I am ready to be free.

We have before us a massive gift. And a massive tether. 
 

The cloud gives us a massive gift of freedom. Freedom to work from wherever. Freedom to connect wherever we are. Freedom to logistically run our lives (uber, hotels.com, 1800Flowers etc.). Freedom of traveling, even if it’s by virtual reality or video. Freedom of expression. Freedom of connection. Freedom of education. 
 

But it’s unlocked a feeling of complex melancholia. This feels especially raw in the light of all of the recent news. We’re fearful of what’s to come. We’re nostalgic for what was. We’re hyper-aware of our current reality. We are seeing the cages around us for the first time. And we are caged in ways we don’t yet see.
 

Now more than ever, it appears we have a choice. We can choose to see the door that is open, waiting for us to find this open territory on the other side. 
 

This is the optimist view; That new technologies will clip us free from our restraints. That if we embrace change and progress we can build a world that reduces suffering, doles opportunity, and unites rather than divides.
 

Or we choose to ignore the doors that are opening to us. We ignore this due to the comfort of our current habitat. We ignore it because we want what came before. Because we don’t see the available abundance that is already right in front of us. 
 

I don’t blame anyone who feels they want to go back to how it was. They do not see abundance, they see retrogression. It IS very tough in this transition right now. We're not well equipped. And The past is known, whereas the future is unknown.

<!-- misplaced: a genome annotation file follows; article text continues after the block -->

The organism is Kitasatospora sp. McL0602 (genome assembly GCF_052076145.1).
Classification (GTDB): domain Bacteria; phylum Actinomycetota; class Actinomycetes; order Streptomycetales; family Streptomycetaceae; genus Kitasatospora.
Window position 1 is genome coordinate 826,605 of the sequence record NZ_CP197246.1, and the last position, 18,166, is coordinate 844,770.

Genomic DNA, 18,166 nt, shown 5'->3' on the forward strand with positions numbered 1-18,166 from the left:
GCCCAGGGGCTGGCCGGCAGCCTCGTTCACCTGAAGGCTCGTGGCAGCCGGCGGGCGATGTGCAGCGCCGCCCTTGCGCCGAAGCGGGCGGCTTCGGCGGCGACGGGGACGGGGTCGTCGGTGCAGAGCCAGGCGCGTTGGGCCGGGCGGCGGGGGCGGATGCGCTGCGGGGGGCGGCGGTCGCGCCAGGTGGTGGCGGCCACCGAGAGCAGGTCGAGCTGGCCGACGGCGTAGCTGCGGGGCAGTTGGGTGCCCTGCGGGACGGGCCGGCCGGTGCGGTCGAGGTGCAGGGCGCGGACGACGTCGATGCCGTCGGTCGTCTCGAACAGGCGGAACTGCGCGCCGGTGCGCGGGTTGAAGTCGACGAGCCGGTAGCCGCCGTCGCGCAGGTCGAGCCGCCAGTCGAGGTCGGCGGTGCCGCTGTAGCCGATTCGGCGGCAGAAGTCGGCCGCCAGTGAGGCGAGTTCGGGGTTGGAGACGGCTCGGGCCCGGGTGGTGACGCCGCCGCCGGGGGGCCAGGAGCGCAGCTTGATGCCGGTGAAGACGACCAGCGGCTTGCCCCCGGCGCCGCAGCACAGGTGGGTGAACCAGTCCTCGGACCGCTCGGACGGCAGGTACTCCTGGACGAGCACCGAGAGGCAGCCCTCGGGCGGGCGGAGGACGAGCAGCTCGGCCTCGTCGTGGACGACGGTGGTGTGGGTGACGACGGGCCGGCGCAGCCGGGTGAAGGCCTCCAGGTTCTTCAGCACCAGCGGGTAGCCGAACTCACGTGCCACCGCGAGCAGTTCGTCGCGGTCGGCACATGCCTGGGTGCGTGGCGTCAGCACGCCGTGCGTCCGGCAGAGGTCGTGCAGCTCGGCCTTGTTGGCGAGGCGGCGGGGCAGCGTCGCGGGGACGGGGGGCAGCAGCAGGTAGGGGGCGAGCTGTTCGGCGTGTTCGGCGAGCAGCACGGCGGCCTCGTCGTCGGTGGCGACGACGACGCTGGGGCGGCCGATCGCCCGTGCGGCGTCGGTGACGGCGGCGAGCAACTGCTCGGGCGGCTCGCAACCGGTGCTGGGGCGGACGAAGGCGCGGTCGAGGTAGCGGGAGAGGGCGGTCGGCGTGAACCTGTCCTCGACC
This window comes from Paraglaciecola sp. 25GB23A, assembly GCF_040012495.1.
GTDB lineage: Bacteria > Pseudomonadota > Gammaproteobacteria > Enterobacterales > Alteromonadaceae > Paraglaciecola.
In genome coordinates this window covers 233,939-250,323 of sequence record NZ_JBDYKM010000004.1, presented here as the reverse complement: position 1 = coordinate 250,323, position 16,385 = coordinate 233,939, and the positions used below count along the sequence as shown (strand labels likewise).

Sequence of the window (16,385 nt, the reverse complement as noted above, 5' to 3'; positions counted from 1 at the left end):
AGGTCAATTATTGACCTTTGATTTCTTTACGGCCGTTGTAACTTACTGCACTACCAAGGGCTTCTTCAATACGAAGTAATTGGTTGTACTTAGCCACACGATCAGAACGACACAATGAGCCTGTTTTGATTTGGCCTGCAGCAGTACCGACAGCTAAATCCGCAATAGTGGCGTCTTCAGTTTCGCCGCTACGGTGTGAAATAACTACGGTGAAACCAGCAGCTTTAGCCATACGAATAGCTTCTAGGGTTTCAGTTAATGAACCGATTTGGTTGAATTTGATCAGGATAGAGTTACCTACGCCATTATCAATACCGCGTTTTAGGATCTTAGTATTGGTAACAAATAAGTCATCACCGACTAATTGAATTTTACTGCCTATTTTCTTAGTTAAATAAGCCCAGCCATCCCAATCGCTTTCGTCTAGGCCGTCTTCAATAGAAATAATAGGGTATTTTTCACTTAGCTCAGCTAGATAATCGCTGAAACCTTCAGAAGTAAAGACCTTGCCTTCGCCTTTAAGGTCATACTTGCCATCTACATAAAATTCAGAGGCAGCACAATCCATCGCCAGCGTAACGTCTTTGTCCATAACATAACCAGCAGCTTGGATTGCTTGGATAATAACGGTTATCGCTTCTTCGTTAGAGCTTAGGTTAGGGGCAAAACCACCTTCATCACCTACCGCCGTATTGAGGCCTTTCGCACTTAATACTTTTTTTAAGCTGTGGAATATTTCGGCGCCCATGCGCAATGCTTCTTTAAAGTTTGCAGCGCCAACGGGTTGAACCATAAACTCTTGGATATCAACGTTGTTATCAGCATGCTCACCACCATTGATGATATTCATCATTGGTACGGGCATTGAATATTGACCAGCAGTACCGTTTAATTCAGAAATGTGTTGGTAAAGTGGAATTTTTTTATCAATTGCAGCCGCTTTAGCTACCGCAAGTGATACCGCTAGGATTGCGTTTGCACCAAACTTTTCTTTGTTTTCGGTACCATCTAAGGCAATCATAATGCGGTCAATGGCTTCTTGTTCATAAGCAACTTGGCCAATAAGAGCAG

We can never go back, so forward is the way. I fear there will be massive turmoil as we’re force-jammed through this new door by progress. Many will hold on together for dear life.

Instead, we could gather courage, and stand up to let ourselves through. 

 

This post is a lofty look at these ideas. The impacts that are coming affect real people in every day details. We must transition to be techno-citizens. I hope to write more about this.
 

All I’m trying to do right now is to start bringing up the question: “If I had the possibility of seeing and living in the future in advance, would I take it, out of curiosity?”  We can be curious, instead of fearful. 
 

Or, as Seth Godin asked: “When your great-grandfather arrives by time machine, what will you show him?”
 

We are caged in ways we don’t yet see.

And we are free in ways we don’t yet believe in.

 

LifestyleDavid Sherry